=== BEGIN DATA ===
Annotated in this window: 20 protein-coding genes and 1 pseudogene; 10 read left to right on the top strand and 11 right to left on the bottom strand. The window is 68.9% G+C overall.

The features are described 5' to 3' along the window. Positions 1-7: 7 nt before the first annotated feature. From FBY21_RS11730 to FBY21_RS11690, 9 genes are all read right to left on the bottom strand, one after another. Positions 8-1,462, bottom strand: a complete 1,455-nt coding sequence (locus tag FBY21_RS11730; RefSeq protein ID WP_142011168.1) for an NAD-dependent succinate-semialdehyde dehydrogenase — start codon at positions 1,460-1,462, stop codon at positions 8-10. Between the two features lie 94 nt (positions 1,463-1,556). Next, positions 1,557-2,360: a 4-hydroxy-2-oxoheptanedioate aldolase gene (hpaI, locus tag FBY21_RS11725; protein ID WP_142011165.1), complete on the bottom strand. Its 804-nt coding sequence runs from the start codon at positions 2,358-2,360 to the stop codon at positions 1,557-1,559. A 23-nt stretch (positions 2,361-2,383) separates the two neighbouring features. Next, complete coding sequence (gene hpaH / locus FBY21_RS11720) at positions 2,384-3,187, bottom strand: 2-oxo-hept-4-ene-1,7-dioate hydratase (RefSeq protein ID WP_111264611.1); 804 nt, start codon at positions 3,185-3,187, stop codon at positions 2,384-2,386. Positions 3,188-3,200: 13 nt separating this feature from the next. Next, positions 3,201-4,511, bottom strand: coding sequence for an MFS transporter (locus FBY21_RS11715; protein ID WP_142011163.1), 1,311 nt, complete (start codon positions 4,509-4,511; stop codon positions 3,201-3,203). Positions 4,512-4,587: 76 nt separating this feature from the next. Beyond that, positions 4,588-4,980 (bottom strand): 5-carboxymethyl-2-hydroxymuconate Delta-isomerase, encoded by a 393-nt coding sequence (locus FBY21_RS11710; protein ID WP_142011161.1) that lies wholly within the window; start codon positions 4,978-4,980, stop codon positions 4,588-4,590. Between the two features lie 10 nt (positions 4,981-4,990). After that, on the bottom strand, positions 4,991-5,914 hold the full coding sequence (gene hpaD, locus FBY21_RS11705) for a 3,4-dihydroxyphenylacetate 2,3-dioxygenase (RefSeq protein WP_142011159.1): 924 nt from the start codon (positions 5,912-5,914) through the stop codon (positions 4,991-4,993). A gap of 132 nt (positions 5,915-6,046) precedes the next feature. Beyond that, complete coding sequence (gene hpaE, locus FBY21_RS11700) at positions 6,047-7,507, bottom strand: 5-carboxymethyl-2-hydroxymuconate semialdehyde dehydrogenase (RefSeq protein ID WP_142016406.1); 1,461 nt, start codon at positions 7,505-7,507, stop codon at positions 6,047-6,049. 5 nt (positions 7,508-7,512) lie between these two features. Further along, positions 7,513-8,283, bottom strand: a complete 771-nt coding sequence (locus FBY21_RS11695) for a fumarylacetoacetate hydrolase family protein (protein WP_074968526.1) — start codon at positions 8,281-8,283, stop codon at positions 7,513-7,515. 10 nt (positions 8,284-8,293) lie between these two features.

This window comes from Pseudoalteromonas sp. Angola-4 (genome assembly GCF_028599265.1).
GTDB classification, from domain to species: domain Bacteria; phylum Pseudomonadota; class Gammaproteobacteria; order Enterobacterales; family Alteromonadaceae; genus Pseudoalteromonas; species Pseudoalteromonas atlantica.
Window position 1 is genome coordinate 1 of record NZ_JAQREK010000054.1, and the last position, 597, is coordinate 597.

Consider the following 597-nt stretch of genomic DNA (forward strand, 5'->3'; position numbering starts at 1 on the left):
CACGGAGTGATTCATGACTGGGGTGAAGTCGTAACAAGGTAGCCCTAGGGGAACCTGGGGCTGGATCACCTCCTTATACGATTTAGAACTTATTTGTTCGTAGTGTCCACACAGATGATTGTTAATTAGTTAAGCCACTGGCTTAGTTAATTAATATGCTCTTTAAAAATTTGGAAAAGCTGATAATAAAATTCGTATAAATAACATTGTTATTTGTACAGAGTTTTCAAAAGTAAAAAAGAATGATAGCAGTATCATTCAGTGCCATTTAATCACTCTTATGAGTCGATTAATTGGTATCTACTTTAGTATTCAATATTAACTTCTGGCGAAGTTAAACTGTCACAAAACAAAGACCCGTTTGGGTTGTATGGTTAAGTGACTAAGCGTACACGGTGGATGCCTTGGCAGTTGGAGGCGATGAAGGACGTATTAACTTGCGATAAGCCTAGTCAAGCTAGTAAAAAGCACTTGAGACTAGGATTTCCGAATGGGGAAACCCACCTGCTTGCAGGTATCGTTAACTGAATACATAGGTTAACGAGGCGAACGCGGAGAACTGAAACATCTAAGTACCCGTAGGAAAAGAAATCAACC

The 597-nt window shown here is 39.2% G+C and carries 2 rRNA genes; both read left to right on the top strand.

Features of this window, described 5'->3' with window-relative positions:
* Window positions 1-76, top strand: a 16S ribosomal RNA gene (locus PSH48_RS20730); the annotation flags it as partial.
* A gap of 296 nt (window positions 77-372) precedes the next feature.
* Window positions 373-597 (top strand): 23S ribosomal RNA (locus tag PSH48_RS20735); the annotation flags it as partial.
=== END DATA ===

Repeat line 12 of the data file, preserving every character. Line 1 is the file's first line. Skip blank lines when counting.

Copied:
* Window positions 373-597 (top strand): 23S ribosomal RNA (locus tag PSH48_RS20735); the annotation flags it as partial.